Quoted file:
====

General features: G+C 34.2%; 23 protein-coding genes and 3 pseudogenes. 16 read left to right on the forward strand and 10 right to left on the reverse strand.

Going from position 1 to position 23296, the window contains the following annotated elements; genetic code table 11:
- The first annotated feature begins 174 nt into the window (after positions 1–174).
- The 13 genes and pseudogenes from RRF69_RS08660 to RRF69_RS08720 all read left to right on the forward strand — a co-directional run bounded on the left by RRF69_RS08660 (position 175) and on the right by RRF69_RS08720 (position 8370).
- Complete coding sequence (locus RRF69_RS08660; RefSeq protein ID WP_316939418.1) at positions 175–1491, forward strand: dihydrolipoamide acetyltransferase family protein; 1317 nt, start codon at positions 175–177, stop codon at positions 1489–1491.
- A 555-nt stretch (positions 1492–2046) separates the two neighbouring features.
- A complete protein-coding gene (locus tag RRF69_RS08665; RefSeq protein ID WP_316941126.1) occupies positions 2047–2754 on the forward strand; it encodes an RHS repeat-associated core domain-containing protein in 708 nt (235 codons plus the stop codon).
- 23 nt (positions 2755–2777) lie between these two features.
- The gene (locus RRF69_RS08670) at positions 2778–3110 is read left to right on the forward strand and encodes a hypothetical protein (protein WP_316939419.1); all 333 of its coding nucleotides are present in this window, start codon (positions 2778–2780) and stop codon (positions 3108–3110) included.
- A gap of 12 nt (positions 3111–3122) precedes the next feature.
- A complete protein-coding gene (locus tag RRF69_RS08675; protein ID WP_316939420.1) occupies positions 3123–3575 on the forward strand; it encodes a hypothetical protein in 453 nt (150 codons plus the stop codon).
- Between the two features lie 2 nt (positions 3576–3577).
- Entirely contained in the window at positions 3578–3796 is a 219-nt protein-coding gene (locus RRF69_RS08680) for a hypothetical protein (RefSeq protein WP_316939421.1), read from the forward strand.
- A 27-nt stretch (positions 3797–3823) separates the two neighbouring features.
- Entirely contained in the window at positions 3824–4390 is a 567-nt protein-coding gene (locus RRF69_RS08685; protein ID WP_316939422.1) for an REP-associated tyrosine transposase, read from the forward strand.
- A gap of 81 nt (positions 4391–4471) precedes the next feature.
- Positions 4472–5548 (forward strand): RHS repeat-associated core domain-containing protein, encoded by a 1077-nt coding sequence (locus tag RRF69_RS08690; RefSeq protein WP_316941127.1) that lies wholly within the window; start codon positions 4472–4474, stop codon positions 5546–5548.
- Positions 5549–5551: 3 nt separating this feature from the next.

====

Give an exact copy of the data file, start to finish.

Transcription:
General features: G+C 34.2%; 23 protein-coding genes and 3 pseudogenes. 16 read left to right on the forward strand and 10 right to left on the reverse strand.

Going from position 1 to position 23296, the window contains the following annotated elements; genetic code table 11:
- The first annotated feature begins 174 nt into the window (after positions 1–174).
- The 13 genes and pseudogenes from RRF69_RS08660 to RRF69_RS08720 all read left to right on the forward strand — a co-directional run bounded on the left by RRF69_RS08660 (position 175) and on the right by RRF69_RS08720 (position 8370).
- Complete coding sequence (locus RRF69_RS08660; RefSeq protein ID WP_316939418.1) at positions 175–1491, forward strand: dihydrolipoamide acetyltransferase family protein; 1317 nt, start codon at positions 175–177, stop codon at positions 1489–1491.
- A 555-nt stretch (positions 1492–2046) separates the two neighbouring features.
- A complete protein-coding gene (locus tag RRF69_RS08665; RefSeq protein ID WP_316941126.1) occupies positions 2047–2754 on the forward strand; it encodes an RHS repeat-associated core domain-containing protein in 708 nt (235 codons plus the stop codon).
- 23 nt (positions 2755–2777) lie between these two features.
- The gene (locus RRF69_RS08670) at positions 2778–3110 is read left to right on the forward strand and encodes a hypothetical protein (protein WP_316939419.1); all 333 of its coding nucleotides are present in this window, start codon (positions 2778–2780) and stop codon (positions 3108–3110) included.
- A gap of 12 nt (positions 3111–3122) precedes the next feature.
- A complete protein-coding gene (locus tag RRF69_RS08675; protein ID WP_316939420.1) occupies positions 3123–3575 on the forward strand; it encodes a hypothetical protein in 453 nt (150 codons plus the stop codon).
- Between the two features lie 2 nt (positions 3576–3577).
- Entirely contained in the window at positions 3578–3796 is a 219-nt protein-coding gene (locus RRF69_RS08680) for a hypothetical protein (RefSeq protein WP_316939421.1), read from the forward strand.
- A 27-nt stretch (positions 3797–3823) separates the two neighbouring features.
- Entirely contained in the window at positions 3824–4390 is a 567-nt protein-coding gene (locus RRF69_RS08685; protein ID WP_316939422.1) for an REP-associated tyrosine transposase, read from the forward strand.
- A gap of 81 nt (positions 4391–4471) precedes the next feature.
- Positions 4472–5548 (forward strand): RHS repeat-associated core domain-containing protein, encoded by a 1077-nt coding sequence (locus tag RRF69_RS08690; RefSeq protein WP_316941127.1) that lies wholly within the window; start codon positions 4472–4474, stop codon positions 5546–5548.
- Positions 5549–5551: 3 nt separating this feature from the next.